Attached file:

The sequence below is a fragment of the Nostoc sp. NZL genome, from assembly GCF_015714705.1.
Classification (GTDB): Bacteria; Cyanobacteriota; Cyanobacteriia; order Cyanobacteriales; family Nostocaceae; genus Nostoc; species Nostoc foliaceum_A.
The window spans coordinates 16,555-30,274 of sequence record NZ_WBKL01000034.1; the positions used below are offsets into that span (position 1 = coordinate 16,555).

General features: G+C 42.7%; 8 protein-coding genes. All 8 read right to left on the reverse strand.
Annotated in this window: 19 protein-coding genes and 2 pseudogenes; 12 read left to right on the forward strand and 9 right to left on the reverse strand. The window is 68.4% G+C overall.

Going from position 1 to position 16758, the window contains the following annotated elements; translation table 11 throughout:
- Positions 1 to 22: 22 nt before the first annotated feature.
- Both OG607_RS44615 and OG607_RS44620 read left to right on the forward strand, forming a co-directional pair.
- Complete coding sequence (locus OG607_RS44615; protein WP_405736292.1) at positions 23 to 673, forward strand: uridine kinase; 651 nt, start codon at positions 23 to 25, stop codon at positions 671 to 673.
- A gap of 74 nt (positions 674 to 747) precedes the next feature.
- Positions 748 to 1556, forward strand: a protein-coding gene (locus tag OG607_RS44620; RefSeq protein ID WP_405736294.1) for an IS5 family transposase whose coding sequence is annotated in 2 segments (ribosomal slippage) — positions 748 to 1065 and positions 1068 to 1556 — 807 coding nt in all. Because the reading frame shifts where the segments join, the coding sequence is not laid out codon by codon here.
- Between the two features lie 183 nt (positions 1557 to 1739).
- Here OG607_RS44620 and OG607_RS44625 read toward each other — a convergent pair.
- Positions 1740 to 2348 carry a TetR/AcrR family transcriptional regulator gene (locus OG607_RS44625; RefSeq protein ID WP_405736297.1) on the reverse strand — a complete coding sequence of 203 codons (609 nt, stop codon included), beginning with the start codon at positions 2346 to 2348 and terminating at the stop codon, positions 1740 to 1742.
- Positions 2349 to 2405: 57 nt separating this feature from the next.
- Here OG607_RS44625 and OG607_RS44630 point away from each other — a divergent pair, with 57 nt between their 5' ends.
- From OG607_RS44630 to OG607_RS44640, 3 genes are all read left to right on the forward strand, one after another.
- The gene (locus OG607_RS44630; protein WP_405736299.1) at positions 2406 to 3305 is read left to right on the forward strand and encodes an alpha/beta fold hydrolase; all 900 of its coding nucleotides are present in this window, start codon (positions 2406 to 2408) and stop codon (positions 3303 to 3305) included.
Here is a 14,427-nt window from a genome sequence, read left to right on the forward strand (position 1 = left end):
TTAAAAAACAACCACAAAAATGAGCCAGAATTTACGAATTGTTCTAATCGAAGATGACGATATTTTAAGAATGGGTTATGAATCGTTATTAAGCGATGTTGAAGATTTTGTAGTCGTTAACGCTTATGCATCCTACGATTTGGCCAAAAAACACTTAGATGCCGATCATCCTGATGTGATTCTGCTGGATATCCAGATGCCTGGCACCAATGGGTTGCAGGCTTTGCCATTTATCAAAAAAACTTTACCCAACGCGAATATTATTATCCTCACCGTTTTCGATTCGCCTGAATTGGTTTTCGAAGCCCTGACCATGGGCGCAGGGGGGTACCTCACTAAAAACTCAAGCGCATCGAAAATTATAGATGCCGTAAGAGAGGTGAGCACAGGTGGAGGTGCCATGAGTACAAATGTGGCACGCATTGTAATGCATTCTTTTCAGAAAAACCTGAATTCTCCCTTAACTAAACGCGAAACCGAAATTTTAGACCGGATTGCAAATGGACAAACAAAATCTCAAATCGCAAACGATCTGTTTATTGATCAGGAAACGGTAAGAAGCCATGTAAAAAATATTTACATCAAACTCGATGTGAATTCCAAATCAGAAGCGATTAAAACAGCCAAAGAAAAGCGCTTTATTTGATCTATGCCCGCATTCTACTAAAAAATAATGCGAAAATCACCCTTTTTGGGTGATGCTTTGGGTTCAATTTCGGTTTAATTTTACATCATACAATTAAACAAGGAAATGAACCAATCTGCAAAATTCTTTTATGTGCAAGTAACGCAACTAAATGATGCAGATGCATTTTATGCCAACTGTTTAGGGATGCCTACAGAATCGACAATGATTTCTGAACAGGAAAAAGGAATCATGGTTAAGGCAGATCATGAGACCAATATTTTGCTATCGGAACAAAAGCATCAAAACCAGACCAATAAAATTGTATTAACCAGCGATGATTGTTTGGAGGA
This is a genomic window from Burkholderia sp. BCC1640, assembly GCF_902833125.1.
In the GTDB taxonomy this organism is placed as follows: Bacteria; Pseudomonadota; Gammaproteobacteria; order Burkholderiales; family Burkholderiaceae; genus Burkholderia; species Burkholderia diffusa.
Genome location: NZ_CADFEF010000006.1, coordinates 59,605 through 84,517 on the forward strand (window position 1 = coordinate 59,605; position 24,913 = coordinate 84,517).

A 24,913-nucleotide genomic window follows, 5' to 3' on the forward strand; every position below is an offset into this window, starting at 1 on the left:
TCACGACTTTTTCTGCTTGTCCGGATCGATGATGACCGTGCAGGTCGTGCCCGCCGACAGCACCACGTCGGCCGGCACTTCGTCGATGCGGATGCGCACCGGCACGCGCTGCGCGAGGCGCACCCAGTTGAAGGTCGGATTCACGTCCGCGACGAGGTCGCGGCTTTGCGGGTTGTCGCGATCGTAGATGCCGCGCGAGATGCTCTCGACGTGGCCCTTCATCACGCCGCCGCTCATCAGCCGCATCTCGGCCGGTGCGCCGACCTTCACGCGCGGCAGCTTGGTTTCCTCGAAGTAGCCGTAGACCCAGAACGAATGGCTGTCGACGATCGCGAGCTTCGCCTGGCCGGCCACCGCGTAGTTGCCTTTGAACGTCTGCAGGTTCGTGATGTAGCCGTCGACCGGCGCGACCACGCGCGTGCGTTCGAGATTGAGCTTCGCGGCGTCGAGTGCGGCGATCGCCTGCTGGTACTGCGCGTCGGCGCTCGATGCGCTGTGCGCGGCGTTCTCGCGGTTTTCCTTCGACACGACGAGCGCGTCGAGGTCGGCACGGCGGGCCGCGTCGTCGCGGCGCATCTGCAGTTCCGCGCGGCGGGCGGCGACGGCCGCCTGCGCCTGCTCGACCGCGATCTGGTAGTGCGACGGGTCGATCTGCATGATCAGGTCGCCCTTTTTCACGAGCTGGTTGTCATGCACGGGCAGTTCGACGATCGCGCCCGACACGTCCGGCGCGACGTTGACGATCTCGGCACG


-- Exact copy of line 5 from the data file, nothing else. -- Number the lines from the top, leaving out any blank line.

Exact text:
Annotated in this window: 19 protein-coding genes and 2 pseudogenes; 12 read left to right on the forward strand and 9 right to left on the reverse strand. The window is 68.4% G+C overall.